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I think tactical/strategy games have generally been more popular in the PC/western gaming space. Especially in the twenty-first century. Civilization, Total War, XCOM. All turn based games, but not the sort I ever hear people refer to as "rpgs", even though rpg elements exist. I only play XCOM to really judge, and well, there's more role playing elements than the average "rpg" when I can make a team of 80s action movie stars to fight the aliens. 

I don't know the Japanese srpg space too well outside Fire Emblem, but it always gave me the impression of trying to climb out a pit of decline, particularly beginning in the late 90s to mid 2000s. Not many franchises made it past that point And when a game like Valkyria Chronicles found modest success in 2008, everybody was surprised. The Shining series is no longer a strategy game. Front Mission has been a third person shooter in the last ten years (and the less said about Left Alive, the better, yeesh). Tactics Ogre/Ogre Battle doesn't seem to be a thing anymore. Disgaea seems to be doing well? 

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In the SRPG world: Fairly well-known.  I don't think people have glowing reviews of the FE fanbase.  Would like to change that.

In the greater world: SRPGs aren't as popular as stuff like ARPGs.  Those that know Smash probably know something of FE.  But in the grand scheme of things?  I think we're on the smaller end.

Edited by eclipse

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Probably very well known when it comes to SRPGs, but as a whole we're certainly no Halo.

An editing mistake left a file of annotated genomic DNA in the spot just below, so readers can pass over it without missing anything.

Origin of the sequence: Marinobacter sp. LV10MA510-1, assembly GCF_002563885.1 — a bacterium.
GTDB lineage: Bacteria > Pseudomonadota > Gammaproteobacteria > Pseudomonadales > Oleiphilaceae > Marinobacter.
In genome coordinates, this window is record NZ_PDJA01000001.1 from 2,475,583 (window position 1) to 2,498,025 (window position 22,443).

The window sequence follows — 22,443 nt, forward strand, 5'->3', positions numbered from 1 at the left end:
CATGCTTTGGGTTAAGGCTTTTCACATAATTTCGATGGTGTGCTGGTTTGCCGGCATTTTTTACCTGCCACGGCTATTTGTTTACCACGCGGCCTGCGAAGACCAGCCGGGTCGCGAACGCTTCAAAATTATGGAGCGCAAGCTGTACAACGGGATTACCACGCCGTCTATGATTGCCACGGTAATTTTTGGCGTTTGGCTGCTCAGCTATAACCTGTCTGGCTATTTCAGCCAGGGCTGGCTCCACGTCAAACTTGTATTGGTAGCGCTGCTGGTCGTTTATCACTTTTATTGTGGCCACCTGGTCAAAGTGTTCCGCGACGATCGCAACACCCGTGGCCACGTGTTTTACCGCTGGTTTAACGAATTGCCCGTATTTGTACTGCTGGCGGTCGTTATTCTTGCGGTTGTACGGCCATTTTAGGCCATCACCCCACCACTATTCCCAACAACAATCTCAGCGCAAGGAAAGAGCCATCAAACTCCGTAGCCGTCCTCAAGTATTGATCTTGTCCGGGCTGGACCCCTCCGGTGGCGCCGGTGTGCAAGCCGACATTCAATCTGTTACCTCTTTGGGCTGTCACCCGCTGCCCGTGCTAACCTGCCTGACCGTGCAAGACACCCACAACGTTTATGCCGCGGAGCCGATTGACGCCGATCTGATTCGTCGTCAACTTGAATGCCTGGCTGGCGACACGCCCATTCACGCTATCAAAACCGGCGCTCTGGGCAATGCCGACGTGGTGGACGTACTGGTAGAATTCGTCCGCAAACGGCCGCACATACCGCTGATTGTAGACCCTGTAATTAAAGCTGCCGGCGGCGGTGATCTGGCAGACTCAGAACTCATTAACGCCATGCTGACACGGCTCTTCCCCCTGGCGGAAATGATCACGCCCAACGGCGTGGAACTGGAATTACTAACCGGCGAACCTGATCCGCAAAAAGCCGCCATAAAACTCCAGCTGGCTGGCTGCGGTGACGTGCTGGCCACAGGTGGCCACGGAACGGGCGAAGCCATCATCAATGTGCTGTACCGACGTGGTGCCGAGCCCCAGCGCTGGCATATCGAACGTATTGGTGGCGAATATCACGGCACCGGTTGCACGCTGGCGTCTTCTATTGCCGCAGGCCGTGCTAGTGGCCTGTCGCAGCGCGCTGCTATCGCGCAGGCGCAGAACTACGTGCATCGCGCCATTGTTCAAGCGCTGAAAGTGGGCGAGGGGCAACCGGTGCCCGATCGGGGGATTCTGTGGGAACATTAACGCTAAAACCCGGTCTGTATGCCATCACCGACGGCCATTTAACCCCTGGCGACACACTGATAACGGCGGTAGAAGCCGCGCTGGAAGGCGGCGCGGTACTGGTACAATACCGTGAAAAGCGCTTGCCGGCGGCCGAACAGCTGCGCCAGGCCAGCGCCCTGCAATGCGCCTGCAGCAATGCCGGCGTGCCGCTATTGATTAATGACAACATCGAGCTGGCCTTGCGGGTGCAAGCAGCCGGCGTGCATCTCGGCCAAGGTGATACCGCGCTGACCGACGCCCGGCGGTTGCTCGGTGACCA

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XCOM is bigger than Fire Emblem (although if you fully count Heroes it isn't), but people sometimes genre-police hard enough to say that it's own genre rather than an SRPG.

Disgaea is the 2nd largest TRPG for normal all intents and purposes - with Valkyria Chronicles being a 3rd.

Langrisser, Sakura Force, and Shining Force are historical competeiors to fire emblem but are likely doomed to remain niche games. 

Square Enix's TRPGs are often considered spin offs, but a Square Enix spinoff can outsell same gen "full" RPGs from other companies(Look at FFT / Ogre Battle  influence vs the entire Grandia or Breath of Fire Franchsies) - Front Mission essentially died after its 2 PS2 games, but  it's impossible to claim that TRPGs outside of the big 3 or other "retired" TRPGs have a bigger footprint (in terms of mechanics homaged by later games by smaller developers) or unit sales history than FM/FFT/Ogre.

Atlus had the Digitital Devil Saga (DDS) spin offs of SMT, but with main SMT being dwarfed by Persona, it's might be a bit late for it.